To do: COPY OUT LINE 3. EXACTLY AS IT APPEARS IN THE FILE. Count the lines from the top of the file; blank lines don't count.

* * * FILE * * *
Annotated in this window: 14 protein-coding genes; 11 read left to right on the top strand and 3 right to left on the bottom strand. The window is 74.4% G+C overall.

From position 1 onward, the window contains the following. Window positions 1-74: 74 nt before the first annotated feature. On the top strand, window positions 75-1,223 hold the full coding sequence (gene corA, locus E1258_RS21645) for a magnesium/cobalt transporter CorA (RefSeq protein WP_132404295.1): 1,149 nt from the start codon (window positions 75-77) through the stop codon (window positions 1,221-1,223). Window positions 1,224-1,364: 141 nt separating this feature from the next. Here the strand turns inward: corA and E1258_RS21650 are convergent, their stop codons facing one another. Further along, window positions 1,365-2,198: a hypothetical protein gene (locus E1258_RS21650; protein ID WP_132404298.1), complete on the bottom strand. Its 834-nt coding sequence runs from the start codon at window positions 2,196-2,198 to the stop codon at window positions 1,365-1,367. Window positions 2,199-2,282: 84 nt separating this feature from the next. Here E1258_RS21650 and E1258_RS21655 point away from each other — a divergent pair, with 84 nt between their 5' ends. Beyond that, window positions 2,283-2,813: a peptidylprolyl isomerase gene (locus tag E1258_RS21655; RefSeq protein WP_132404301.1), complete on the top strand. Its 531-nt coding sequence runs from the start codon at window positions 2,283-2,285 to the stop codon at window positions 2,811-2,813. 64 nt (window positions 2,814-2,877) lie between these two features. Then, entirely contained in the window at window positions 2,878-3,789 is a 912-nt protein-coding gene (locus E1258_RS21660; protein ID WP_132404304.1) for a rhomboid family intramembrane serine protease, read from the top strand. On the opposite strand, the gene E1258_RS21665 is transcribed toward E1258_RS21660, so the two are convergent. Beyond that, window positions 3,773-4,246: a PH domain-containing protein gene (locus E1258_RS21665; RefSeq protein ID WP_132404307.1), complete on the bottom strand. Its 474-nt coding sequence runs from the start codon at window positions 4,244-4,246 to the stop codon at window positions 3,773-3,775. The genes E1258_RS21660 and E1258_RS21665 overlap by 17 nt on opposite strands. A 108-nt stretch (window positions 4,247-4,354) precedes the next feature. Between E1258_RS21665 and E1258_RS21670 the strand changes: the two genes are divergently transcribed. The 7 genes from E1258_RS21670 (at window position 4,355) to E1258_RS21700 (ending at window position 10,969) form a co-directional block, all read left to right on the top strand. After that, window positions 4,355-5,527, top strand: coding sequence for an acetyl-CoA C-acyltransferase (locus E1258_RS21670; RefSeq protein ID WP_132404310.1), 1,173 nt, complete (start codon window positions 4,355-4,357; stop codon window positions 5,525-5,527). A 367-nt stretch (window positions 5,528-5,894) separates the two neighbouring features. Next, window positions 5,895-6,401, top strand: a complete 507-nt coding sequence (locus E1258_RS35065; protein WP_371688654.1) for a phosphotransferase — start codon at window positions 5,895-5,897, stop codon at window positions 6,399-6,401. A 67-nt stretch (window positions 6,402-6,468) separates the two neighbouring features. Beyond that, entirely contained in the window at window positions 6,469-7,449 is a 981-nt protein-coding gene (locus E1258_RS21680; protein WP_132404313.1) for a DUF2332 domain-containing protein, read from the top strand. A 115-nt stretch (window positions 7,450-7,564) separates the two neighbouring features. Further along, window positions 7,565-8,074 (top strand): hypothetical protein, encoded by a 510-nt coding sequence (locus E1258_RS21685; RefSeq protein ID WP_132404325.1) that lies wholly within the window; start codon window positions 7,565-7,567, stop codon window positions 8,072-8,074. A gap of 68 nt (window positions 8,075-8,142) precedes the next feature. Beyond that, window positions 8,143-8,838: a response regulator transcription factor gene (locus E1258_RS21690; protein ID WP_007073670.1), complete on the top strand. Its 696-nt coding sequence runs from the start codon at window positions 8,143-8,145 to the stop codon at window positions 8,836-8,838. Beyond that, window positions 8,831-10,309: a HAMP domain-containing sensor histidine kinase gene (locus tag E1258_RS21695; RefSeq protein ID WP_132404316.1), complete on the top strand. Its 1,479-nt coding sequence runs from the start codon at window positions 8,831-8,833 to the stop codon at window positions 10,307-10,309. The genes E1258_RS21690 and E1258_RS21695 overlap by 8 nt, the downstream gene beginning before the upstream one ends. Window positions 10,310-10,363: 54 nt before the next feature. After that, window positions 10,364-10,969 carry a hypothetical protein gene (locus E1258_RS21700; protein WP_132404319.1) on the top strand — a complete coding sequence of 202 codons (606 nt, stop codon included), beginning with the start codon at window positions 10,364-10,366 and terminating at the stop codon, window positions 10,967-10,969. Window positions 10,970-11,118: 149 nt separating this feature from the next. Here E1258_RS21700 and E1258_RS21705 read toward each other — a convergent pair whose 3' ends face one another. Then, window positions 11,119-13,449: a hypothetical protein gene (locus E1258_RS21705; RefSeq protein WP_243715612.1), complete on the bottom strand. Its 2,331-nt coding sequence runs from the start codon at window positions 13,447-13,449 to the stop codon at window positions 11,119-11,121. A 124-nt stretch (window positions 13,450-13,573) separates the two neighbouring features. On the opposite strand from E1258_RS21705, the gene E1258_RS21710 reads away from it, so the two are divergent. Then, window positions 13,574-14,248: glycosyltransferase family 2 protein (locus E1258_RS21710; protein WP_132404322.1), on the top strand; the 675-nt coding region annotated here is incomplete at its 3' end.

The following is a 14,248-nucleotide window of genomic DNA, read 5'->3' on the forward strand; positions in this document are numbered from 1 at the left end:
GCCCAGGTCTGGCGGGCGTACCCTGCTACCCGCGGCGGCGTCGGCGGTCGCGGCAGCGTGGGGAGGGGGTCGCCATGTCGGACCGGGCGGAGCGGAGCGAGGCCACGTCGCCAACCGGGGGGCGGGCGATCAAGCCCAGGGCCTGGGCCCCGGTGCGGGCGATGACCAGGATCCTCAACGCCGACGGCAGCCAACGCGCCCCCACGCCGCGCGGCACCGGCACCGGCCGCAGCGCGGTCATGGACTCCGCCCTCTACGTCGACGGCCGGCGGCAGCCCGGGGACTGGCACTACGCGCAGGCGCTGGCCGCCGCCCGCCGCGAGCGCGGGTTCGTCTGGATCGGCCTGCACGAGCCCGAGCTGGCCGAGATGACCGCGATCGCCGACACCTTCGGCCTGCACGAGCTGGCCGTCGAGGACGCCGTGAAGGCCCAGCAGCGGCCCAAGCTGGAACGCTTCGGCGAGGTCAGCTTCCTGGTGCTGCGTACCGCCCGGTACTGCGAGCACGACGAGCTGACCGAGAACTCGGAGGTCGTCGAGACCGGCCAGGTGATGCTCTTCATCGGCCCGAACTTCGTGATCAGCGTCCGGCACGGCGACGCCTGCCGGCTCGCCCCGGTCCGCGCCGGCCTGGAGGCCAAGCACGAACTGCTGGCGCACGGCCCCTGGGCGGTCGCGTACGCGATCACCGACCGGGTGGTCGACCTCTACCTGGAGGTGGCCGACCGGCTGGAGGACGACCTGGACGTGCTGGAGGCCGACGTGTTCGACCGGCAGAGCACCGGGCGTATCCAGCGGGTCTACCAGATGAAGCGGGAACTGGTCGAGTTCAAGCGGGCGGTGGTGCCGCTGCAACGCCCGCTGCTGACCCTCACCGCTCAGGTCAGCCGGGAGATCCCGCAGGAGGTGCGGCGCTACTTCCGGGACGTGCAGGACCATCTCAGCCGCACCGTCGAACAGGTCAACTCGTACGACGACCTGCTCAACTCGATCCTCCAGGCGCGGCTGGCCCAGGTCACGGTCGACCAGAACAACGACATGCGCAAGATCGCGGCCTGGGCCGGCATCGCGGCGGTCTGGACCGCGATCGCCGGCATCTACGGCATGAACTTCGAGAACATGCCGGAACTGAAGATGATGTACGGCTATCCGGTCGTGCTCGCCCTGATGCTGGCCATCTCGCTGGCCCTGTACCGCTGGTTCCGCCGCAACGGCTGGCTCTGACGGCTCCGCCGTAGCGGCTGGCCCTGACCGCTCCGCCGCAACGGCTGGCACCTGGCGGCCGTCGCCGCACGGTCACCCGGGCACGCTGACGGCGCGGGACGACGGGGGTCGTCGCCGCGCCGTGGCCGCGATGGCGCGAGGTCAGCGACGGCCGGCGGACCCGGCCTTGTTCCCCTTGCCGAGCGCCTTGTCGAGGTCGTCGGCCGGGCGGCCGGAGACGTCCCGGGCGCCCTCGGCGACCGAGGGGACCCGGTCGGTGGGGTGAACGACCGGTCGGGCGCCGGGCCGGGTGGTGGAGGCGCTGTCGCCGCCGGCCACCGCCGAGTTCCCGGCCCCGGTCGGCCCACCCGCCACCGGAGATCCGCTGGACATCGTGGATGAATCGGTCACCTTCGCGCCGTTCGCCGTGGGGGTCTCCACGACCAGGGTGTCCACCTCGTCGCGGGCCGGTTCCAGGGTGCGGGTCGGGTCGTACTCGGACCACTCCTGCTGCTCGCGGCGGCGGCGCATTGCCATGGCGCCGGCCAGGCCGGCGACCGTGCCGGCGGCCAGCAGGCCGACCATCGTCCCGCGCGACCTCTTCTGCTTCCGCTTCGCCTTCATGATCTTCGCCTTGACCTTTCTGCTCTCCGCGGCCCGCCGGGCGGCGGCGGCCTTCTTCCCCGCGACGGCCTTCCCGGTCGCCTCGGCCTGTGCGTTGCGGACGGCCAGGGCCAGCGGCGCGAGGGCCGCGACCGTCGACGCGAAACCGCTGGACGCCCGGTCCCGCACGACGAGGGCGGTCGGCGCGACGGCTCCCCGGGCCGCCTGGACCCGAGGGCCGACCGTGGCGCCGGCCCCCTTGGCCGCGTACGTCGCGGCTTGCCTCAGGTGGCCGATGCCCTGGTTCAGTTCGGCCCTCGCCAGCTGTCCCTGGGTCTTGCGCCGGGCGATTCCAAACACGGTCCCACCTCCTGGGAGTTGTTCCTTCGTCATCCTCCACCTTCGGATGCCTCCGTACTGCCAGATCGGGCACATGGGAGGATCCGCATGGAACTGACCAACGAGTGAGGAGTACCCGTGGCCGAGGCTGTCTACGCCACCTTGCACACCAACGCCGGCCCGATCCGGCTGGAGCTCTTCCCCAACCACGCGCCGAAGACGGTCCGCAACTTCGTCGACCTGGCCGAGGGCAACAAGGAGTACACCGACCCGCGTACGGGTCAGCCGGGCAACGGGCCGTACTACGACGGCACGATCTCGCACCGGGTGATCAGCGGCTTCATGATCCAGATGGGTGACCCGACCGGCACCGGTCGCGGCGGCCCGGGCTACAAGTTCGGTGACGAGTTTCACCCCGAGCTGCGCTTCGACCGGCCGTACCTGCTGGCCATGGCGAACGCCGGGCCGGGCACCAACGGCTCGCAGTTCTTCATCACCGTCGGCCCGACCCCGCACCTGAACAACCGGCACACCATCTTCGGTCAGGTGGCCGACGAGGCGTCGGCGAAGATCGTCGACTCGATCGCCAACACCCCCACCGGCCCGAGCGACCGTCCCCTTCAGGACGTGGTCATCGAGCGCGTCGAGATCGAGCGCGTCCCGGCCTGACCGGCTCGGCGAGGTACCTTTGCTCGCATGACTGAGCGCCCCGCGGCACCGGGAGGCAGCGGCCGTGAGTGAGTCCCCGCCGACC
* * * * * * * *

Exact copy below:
The following is a 14,248-nucleotide window of genomic DNA, read 5'->3' on the forward strand; positions in this document are numbered from 1 at the left end: